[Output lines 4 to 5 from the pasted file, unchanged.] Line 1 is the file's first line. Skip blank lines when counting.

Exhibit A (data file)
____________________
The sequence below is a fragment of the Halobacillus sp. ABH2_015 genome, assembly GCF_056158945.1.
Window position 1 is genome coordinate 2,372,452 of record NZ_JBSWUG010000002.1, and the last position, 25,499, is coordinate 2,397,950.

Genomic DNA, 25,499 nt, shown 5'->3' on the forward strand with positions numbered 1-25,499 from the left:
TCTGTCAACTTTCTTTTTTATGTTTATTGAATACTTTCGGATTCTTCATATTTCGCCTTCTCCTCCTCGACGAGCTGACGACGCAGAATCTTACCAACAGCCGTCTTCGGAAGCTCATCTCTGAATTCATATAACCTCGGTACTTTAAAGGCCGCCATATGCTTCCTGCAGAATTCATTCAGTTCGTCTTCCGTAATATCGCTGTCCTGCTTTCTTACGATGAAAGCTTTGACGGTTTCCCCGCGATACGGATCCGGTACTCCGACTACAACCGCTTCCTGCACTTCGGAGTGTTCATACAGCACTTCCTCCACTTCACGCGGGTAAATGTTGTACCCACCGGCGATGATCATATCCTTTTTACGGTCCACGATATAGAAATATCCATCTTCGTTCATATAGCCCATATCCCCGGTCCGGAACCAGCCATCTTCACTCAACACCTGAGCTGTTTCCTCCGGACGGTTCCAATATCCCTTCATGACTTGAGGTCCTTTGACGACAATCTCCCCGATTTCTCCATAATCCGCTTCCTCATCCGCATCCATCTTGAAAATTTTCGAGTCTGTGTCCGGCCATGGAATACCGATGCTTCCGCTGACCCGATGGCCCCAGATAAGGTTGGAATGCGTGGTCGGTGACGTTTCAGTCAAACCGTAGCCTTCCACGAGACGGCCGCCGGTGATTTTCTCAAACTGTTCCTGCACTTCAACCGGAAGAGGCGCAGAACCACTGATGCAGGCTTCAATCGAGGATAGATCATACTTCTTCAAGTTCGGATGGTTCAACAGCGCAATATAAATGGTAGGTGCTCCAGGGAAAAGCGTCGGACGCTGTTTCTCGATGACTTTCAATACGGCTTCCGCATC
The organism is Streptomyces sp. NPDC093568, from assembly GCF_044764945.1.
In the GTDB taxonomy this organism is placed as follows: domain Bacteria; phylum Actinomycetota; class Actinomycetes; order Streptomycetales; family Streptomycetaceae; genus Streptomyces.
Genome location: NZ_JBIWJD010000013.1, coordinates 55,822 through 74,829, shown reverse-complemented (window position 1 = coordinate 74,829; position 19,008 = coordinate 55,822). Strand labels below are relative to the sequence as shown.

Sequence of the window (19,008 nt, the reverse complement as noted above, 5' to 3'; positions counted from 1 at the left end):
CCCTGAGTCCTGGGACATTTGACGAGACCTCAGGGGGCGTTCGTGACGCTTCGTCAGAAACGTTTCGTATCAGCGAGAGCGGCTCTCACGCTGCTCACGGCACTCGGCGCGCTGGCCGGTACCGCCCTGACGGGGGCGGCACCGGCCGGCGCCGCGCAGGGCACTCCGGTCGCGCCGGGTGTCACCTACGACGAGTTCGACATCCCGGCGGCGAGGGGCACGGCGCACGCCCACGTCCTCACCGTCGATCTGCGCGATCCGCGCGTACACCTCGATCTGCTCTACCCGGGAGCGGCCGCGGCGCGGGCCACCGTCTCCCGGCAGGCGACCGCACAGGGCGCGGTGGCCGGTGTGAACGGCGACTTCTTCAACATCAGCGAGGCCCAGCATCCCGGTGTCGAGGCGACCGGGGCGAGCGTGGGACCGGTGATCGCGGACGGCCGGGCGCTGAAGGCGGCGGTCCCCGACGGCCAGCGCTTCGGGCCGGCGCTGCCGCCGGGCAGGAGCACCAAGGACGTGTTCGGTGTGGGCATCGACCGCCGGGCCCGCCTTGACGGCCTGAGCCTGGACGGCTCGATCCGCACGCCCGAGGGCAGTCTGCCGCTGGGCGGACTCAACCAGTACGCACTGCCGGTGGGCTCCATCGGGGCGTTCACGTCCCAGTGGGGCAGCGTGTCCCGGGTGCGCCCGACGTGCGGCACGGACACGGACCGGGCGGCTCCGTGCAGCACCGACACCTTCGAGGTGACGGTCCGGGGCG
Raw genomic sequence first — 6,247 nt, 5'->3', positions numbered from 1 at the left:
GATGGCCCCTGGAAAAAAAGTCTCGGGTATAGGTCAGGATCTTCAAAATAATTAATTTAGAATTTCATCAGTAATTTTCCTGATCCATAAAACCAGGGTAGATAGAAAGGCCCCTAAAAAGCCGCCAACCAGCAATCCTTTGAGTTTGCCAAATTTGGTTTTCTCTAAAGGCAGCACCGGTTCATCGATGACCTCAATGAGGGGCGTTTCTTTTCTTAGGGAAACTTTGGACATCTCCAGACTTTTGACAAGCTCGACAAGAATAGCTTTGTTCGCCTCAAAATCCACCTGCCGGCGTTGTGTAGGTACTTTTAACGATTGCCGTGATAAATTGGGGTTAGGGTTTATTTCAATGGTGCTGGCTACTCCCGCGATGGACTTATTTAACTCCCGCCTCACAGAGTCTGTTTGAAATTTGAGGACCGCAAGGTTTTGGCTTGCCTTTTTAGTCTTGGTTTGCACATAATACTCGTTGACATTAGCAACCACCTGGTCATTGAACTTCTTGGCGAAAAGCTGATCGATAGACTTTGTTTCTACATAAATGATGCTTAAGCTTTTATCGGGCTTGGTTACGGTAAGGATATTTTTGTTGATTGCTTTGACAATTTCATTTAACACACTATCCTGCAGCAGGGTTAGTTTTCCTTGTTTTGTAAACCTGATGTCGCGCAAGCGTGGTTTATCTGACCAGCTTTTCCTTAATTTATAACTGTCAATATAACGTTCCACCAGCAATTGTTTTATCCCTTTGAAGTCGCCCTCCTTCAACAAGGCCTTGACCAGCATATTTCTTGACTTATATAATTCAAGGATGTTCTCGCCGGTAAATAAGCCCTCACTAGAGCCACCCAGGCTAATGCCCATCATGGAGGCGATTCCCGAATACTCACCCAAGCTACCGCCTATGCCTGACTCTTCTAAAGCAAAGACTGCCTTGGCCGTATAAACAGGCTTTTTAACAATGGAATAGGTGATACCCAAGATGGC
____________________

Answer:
TCTGTCAACTTTCTTTTTTATGTTTATTGAATACTTTCGGATTCTTCATATTTCGCCTTCTCCTCCTCGACGAGCTGACGACGCAGAATCTTACCAACAGCCGTCTTCGGAAGCTCATCTCTGAATTCATATAACCTCGGTACTTTAAAGGCCGCCATATGCTTCCTGCAGAATTCATTCAGTTCGTCTTCCGTAATATCGCTGTCCTGCTTTCTTACGATGAAAGCTTTGACGGTTTCCCCGCGATACGGATCCGGTACTCCGACTACAACCGCTTCCTGCACTTCGGAGTGTTCATACAGCACTTCCTCCACTTCACGCGGGTAAATGTTGTACCCACCGGCGATGATCATATCCTTTTTACGGTCCACGATATAGAAATATCCATCTTCGTTCATATAGCCCATATCCCCGGTCCGGAACCAGCCATCTTCACTCAACACCTGAGCTGTTTCCTCCGGACGGTTCCAATATCCCTTCATGACTTGAGGTCCTTTGACGACAATCTCCCCGATTTCTCCATAATCCGCTTCCTCATCCGCATCCATCTTGAAAATTTTCGAGTCTGTGTCCGGCCATGGAATACCGATGCTTCCGCTGACCCGATGGCCCCAGATAAGGTTGGAATGCGTGGTCGGTGACGTTTCAGTCAAACCGTAGCCTTCCACGAGACGGCCGCCGGTGATTTTCTCAAACTGTTCCTGCACTTCAACCGGAAGAGGCGCAGAACCACTGATGCAGGCTTCAATCGAGGATAGATCATACTTCTTCAAGTTCGGATGGTTCAACAGCGCAATATAAATGGTAGGTGCTCCAGGGAAAAGCGTCGGACGCTGTTTCTCGATGACTTTCAATACGGCTTCCGCATC
The organism is Streptomyces sp. NPDC093568, from assembly GCF_044764945.1.